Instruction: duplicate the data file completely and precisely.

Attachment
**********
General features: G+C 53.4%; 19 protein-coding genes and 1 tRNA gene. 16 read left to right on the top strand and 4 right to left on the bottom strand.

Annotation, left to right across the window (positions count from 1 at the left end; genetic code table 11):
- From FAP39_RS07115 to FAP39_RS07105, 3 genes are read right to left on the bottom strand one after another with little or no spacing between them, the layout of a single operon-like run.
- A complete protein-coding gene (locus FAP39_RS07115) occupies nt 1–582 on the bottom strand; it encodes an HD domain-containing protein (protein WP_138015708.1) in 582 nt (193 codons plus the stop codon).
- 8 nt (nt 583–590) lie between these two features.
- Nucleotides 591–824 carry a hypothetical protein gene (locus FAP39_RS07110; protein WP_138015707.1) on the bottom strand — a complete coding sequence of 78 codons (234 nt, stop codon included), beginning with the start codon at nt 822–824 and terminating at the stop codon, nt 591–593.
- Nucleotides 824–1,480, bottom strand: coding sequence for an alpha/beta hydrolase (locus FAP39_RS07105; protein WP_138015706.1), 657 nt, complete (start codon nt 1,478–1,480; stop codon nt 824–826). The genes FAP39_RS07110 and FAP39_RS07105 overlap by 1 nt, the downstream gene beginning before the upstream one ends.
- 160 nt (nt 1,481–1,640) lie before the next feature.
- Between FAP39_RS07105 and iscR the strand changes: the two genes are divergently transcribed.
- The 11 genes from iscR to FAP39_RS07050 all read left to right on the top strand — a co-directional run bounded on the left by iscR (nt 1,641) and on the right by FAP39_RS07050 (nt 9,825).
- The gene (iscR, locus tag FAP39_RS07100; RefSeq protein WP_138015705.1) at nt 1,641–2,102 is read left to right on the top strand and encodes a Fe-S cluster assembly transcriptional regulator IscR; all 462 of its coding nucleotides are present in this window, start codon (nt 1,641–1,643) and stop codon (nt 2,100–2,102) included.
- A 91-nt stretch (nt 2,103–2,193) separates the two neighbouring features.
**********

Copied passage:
General features: G+C 53.4%; 19 protein-coding genes and 1 tRNA gene. 16 read left to right on the top strand and 4 right to left on the bottom strand.

Annotation, left to right across the window (positions count from 1 at the left end; genetic code table 11):
- From FAP39_RS07115 to FAP39_RS07105, 3 genes are read right to left on the bottom strand one after another with little or no spacing between them, the layout of a single operon-like run.
- A complete protein-coding gene (locus FAP39_RS07115) occupies nt 1–582 on the bottom strand; it encodes an HD domain-containing protein (protein WP_138015708.1) in 582 nt (193 codons plus the stop codon).
- 8 nt (nt 583–590) lie between these two features.
- Nucleotides 591–824 carry a hypothetical protein gene (locus FAP39_RS07110; protein WP_138015707.1) on the bottom strand — a complete coding sequence of 78 codons (234 nt, stop codon included), beginning with the start codon at nt 822–824 and terminating at the stop codon, nt 591–593.
- Nucleotides 824–1,480, bottom strand: coding sequence for an alpha/beta hydrolase (locus FAP39_RS07105; protein WP_138015706.1), 657 nt, complete (start codon nt 1,478–1,480; stop codon nt 824–826). The genes FAP39_RS07110 and FAP39_RS07105 overlap by 1 nt, the downstream gene beginning before the upstream one ends.
- 160 nt (nt 1,481–1,640) lie before the next feature.
- Between FAP39_RS07105 and iscR the strand changes: the two genes are divergently transcribed.
- The 11 genes from iscR to FAP39_RS07050 all read left to right on the top strand — a co-directional run bounded on the left by iscR (nt 1,641) and on the right by FAP39_RS07050 (nt 9,825).
- The gene (iscR, locus tag FAP39_RS07100; RefSeq protein WP_138015705.1) at nt 1,641–2,102 is read left to right on the top strand and encodes a Fe-S cluster assembly transcriptional regulator IscR; all 462 of its coding nucleotides are present in this window, start codon (nt 1,641–1,643) and stop codon (nt 2,100–2,102) included.
- A 91-nt stretch (nt 2,103–2,193) separates the two neighbouring features.